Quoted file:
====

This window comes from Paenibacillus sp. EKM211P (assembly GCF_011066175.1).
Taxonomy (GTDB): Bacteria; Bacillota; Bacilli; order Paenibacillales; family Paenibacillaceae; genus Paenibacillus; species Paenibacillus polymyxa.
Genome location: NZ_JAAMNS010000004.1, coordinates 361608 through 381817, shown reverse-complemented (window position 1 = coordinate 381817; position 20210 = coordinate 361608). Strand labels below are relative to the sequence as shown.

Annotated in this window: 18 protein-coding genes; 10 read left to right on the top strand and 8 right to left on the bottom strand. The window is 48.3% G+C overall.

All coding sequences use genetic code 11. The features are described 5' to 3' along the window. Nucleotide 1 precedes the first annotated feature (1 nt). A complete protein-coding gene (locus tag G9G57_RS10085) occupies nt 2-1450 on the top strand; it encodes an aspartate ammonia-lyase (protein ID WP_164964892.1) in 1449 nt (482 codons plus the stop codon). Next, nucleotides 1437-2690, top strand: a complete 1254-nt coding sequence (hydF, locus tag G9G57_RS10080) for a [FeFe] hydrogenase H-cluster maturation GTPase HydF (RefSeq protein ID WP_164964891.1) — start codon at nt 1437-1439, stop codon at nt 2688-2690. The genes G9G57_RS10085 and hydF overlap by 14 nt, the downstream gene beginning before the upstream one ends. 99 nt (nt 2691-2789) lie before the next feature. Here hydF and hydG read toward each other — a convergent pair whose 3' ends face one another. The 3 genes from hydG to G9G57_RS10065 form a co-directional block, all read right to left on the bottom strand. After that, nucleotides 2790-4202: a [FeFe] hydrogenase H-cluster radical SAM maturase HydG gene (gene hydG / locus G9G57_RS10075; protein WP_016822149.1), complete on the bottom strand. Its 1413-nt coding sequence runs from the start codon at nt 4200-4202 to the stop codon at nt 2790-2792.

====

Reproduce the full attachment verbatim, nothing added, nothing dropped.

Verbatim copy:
This window comes from Paenibacillus sp. EKM211P (assembly GCF_011066175.1).
Taxonomy (GTDB): Bacteria; Bacillota; Bacilli; order Paenibacillales; family Paenibacillaceae; genus Paenibacillus; species Paenibacillus polymyxa.
Genome location: NZ_JAAMNS010000004.1, coordinates 361608 through 381817, shown reverse-complemented (window position 1 = coordinate 381817; position 20210 = coordinate 361608). Strand labels below are relative to the sequence as shown.

Annotated in this window: 18 protein-coding genes; 10 read left to right on the top strand and 8 right to left on the bottom strand. The window is 48.3% G+C overall.

All coding sequences use genetic code 11. The features are described 5' to 3' along the window. Nucleotide 1 precedes the first annotated feature (1 nt). A complete protein-coding gene (locus tag G9G57_RS10085) occupies nt 2-1450 on the top strand; it encodes an aspartate ammonia-lyase (protein ID WP_164964892.1) in 1449 nt (482 codons plus the stop codon). Next, nucleotides 1437-2690, top strand: a complete 1254-nt coding sequence (hydF, locus tag G9G57_RS10080) for a [FeFe] hydrogenase H-cluster maturation GTPase HydF (RefSeq protein ID WP_164964891.1) — start codon at nt 1437-1439, stop codon at nt 2688-2690. The genes G9G57_RS10085 and hydF overlap by 14 nt, the downstream gene beginning before the upstream one ends. 99 nt (nt 2691-2789) lie before the next feature. Here hydF and hydG read toward each other — a convergent pair whose 3' ends face one another. The 3 genes from hydG to G9G57_RS10065 form a co-directional block, all read right to left on the bottom strand. After that, nucleotides 2790-4202: a [FeFe] hydrogenase H-cluster radical SAM maturase HydG gene (gene hydG / locus G9G57_RS10075; protein WP_016822149.1), complete on the bottom strand. Its 1413-nt coding sequence runs from the start codon at nt 4200-4202 to the stop codon at nt 2790-2792.